Judith Colihan is the Head of Career Education at the Pathway School in Norristown, PA. She is the mother of two; both of her children have autism spectrum diagnoses. Following in the footsteps of the talented therapists who worked in her son’s home-based ABA program, she began working as an ABA therapist in the home and school programs of young children with autism. This path led her to earn her Master's degree in Special Education in 2009 and permanent teaching certification in 2010. Judy is currently pursuing her doctorate in Special Education. Along the way, she was diagnosed with Asperger’s syndrome and is committed to using the understanding that has come from that knowledge to have a positive impact on the lives of her own children and her students.
So I found myself on Dictionary.com the other day, and drawn to the definition of the word, “independent.”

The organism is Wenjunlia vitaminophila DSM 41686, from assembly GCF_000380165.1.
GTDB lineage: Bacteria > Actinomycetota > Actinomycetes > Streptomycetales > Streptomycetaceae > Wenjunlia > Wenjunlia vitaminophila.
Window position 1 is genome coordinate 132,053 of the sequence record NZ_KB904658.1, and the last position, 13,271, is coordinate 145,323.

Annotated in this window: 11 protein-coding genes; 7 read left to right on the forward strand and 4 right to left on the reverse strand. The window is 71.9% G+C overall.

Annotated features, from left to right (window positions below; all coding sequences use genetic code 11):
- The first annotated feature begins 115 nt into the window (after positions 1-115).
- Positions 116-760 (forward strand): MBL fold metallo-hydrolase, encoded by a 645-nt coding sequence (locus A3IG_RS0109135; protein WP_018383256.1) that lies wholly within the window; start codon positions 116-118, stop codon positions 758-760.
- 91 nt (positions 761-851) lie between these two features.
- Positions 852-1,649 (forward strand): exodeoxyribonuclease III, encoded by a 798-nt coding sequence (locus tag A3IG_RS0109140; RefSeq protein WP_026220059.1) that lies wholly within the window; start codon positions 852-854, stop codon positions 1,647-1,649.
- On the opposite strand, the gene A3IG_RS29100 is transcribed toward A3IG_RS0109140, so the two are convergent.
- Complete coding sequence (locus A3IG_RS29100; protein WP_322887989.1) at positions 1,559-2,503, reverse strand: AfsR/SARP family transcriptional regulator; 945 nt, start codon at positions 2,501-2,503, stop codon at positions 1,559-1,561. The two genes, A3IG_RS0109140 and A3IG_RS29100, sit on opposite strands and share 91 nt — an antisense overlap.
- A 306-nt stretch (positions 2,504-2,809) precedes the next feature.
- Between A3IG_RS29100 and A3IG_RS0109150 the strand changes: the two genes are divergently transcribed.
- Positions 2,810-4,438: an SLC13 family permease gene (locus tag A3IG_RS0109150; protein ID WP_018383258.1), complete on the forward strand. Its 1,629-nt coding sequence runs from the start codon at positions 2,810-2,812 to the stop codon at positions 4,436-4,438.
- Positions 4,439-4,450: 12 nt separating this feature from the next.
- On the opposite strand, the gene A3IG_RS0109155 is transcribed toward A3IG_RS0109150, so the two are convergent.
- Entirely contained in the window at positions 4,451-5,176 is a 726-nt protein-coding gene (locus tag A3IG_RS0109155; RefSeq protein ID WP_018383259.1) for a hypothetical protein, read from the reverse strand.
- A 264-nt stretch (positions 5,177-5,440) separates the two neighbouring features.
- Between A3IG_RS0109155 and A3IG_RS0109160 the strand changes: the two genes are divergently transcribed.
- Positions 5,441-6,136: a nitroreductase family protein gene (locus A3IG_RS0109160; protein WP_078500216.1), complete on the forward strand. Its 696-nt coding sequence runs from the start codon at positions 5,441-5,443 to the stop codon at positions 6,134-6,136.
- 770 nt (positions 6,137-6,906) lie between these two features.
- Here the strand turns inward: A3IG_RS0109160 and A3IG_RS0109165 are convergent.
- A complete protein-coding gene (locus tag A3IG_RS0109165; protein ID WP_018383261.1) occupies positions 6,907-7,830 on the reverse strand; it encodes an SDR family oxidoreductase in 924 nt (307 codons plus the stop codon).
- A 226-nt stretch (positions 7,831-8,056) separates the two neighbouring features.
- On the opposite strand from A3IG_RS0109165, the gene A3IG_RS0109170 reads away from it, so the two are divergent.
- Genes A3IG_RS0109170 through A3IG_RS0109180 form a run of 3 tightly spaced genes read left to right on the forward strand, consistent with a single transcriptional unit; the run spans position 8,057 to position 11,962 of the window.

In the past couple of weeks, I have spent more than what could be considered a normal amount of time focused on appearances.
A number of things have happened in the past several weeks that have me pondering the idea of what it means to “let go.”
I have spent the better part of 40-something years trying to figure out where and how exactly I “fit in” in the grand scheme of things.
It occurs to me that for most of us, autistic or not, that the ability to seek out support when needed is at its core an issue of trust.
“I just don’t want to go to work.” I have heard this phrase countless times in my life, and have uttered the words on more than one occasion myself.
By the time you read this, I will have returned from a week’s vacation in Florida with my family.
Schedule-based living, however, can be a tricky proposition. On the one hand, a schedule orders the day, the expectations, and is comforting to Madison who has difficulty with transitions....
The search for a postsecondary program for a student like Cameron is not much fun. It’s actually pretty awful.
Last week I had the opportunity to head to Washington, DC to attend the “Autism Speaks to Washington” summit.
This hasn't been a peaceful time in the autism community.
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